. In terms of the dual tetrad the completeness relations take the form

and it is easy to show that the tetrad and its dual satisfy
${e}^{\mathsf{a}}\mu {e}^{\mu}\mathsf{b}={\delta}_{\mathsf{b}}^{\mathsf{a}}$
and
${e}^{\mathsf{a}}\nu {e}^{\mu}\mathsf{a}={\delta}_{\nu}^{\mu}$
. Equations ( 68 , 69 , 70 , 71 ) hold everywhere on
$\beta $
. In particular, with an appropriate change of notation they hold at
${x}^{\prime}$
and
$x$
; for example,
${g}_{\alpha \beta}={\eta}_{\mathsf{a}\mathsf{b}}{e}^{\mathsf{a}}\alpha {e}^{\mathsf{b}}\beta $
is the metric at
$x$
.

$$\begin{array}{c}{g}_{\mu \nu}{e}^{\mu}\mathsf{a}{e}^{\nu}\mathsf{b}={\eta}_{\mathsf{a}\mathsf{b}},\frac{D{e}^{\mu}\mathsf{a}}{d\lambda}=0,\end{array}$$ | (68) |

$$\begin{array}{c}{g}^{\mu \nu}={\eta}^{\mathsf{a}\mathsf{b}}{e}^{\mu}\mathsf{a}{e}^{\nu}\mathsf{b},\end{array}$$ | (69) |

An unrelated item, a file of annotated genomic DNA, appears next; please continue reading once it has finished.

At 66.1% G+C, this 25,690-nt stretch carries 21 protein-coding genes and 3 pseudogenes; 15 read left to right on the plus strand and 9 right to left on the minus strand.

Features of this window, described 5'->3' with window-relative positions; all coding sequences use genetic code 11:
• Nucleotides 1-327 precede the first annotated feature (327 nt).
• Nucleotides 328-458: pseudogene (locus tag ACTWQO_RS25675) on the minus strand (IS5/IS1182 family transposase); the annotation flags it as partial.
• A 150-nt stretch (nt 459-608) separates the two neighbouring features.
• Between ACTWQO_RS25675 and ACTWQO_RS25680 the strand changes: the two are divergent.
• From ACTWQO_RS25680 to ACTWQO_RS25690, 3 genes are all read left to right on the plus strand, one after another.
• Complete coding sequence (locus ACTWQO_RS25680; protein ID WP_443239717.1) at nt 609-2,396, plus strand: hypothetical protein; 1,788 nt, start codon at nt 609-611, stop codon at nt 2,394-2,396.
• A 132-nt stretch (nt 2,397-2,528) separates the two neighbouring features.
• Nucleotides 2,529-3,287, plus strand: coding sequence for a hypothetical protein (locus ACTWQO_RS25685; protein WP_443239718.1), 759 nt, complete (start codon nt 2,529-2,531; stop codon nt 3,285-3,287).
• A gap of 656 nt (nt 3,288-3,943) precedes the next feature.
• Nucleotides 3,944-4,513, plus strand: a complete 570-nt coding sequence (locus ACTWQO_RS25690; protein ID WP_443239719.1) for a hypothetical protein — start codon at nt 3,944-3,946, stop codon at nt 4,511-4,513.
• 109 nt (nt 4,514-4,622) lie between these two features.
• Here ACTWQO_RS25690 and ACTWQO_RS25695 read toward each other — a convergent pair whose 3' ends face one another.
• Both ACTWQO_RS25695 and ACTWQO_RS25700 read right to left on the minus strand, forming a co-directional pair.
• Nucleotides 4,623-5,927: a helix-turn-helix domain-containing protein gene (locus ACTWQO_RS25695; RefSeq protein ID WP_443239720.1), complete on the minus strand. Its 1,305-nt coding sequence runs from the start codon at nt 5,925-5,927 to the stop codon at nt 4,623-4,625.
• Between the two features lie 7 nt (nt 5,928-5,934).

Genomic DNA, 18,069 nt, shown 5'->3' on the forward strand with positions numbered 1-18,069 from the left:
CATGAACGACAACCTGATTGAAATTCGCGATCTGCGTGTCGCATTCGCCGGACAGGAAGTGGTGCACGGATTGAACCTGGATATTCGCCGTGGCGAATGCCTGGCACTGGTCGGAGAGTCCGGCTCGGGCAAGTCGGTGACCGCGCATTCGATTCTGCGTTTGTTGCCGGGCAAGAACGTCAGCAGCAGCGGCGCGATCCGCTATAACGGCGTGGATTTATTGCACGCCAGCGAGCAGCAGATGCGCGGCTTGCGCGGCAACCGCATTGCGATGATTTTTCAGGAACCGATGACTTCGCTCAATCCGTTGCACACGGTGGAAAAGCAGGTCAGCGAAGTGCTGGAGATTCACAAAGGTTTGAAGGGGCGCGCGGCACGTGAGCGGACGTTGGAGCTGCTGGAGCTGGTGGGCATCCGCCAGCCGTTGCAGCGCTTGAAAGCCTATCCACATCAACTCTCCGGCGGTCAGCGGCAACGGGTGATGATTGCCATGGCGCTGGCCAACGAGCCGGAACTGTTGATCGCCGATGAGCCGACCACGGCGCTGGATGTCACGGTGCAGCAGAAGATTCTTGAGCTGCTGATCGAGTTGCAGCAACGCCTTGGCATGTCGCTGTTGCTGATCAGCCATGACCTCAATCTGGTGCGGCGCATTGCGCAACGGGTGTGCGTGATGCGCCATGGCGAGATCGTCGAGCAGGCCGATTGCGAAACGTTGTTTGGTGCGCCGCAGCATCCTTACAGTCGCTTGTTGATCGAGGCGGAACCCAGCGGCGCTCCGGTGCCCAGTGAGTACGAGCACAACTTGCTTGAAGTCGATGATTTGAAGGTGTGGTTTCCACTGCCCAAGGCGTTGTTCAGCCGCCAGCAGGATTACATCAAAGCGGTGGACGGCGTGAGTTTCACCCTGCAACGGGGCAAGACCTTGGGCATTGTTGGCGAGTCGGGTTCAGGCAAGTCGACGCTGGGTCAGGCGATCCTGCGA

$$\begin{array}{c}{e}^{\mathsf{a}}\mu \equiv {\eta}^{\mathsf{a}\mathsf{b}}{g}_{\mu \nu}{e}^{\nu}\mathsf{b};\end{array}$$ | (70) |

$$\begin{array}{c}{g}_{\mu \nu}={\eta}_{\mathsf{a}\mathsf{b}}{e}^{\mathsf{a}}\mu {e}^{\mathsf{b}}\nu ,\end{array}$$ | (71) |

^{
$\text{3}$
}
Note that I use
$\text{sans-serif}$
symbols for the frame indices. This is to distinguish them from another set of frame indices that will appear below. The frame indices introduced here run from 0 to 3; those to be introduced later will run from 1 to 3.

2.3.2 Definition and properties of the parallel propagator

Any vector field
${A}^{\mu}\left(z\right)$
on
$\beta $
can be decomposed in the basis
${e}^{\mu}\mathsf{a}$
: